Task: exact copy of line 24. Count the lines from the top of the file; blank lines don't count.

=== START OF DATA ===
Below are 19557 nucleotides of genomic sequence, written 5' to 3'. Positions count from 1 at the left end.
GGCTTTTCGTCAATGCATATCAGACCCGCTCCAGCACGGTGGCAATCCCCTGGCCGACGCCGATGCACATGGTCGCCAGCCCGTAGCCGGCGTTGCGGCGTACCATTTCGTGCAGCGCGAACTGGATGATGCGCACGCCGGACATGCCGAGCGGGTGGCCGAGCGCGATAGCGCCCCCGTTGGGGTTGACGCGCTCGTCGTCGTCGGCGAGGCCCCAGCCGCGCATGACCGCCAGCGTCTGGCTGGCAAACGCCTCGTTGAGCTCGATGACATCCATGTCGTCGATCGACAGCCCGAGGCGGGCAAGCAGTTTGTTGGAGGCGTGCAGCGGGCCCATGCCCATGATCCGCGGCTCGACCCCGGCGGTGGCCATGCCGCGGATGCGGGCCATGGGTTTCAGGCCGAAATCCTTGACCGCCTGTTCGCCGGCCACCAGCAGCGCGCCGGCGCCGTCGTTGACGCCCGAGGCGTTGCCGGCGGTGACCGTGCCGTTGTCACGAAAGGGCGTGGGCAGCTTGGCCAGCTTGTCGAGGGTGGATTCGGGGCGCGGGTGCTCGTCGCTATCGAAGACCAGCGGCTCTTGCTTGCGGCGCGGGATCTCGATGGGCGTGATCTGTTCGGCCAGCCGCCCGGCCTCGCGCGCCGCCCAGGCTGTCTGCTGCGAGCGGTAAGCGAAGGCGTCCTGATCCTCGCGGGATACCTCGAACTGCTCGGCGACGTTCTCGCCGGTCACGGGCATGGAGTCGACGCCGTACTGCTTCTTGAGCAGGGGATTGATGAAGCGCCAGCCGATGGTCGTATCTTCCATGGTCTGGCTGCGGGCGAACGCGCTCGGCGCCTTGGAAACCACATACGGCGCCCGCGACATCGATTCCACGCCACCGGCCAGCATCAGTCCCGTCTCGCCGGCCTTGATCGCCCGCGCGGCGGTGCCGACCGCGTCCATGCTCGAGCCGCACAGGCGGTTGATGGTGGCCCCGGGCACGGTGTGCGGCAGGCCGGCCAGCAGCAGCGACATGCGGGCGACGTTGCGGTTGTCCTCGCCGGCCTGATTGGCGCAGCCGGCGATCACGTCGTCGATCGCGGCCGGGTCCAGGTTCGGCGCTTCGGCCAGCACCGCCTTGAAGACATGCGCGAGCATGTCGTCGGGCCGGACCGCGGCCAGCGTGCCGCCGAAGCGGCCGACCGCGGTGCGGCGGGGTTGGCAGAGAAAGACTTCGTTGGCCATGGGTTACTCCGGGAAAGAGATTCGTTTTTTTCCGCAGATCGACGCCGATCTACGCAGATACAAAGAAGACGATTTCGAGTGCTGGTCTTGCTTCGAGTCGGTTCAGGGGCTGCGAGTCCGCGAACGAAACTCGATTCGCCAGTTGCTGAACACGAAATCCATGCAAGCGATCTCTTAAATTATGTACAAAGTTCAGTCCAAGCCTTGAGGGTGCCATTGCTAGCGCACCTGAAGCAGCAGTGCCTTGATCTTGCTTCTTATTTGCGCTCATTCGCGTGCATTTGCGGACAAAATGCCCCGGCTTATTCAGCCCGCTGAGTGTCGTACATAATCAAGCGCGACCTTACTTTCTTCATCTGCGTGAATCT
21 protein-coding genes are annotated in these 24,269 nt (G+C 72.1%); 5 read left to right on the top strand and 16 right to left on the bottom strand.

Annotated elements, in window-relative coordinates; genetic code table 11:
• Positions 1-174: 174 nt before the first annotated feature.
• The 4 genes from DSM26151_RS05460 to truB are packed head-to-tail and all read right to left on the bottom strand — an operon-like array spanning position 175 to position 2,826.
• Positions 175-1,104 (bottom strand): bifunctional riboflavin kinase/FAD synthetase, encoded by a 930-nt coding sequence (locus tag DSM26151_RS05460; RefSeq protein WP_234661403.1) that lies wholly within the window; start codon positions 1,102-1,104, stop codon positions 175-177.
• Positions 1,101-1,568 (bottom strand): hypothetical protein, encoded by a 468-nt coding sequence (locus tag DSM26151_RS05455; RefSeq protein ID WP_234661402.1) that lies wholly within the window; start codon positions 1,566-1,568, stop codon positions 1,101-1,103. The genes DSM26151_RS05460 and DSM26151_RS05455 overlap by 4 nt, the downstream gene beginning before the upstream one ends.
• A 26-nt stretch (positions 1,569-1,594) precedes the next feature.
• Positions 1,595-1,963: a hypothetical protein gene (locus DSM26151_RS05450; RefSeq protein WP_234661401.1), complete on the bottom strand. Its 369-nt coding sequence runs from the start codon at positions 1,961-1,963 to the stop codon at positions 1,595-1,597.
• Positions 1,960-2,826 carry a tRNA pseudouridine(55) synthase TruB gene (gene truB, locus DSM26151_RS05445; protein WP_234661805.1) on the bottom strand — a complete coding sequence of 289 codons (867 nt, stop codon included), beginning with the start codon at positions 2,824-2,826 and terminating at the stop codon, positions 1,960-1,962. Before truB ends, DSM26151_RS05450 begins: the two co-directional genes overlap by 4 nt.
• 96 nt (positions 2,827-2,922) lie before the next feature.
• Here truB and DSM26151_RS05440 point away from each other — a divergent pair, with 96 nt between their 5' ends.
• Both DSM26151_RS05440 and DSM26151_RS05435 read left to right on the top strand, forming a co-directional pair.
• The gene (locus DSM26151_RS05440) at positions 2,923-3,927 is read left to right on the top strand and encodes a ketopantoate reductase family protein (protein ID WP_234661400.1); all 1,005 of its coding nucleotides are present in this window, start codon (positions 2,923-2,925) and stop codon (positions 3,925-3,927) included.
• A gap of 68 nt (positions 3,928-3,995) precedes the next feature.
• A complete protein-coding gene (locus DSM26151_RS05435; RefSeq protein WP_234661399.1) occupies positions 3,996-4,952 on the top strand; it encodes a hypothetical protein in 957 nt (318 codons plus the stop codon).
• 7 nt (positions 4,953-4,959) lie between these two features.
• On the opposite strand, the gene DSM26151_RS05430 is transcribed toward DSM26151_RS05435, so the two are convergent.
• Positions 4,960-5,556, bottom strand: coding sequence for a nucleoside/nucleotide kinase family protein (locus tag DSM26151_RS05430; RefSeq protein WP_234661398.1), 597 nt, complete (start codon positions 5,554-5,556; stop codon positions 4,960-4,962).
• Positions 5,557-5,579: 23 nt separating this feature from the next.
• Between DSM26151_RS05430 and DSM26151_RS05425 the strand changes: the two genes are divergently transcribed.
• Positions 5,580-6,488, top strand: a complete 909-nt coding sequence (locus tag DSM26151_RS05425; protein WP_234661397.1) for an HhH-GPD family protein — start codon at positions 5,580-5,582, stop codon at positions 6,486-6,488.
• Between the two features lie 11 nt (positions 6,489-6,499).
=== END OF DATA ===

• Between the two features lie 11 nt (positions 6,489-6,499).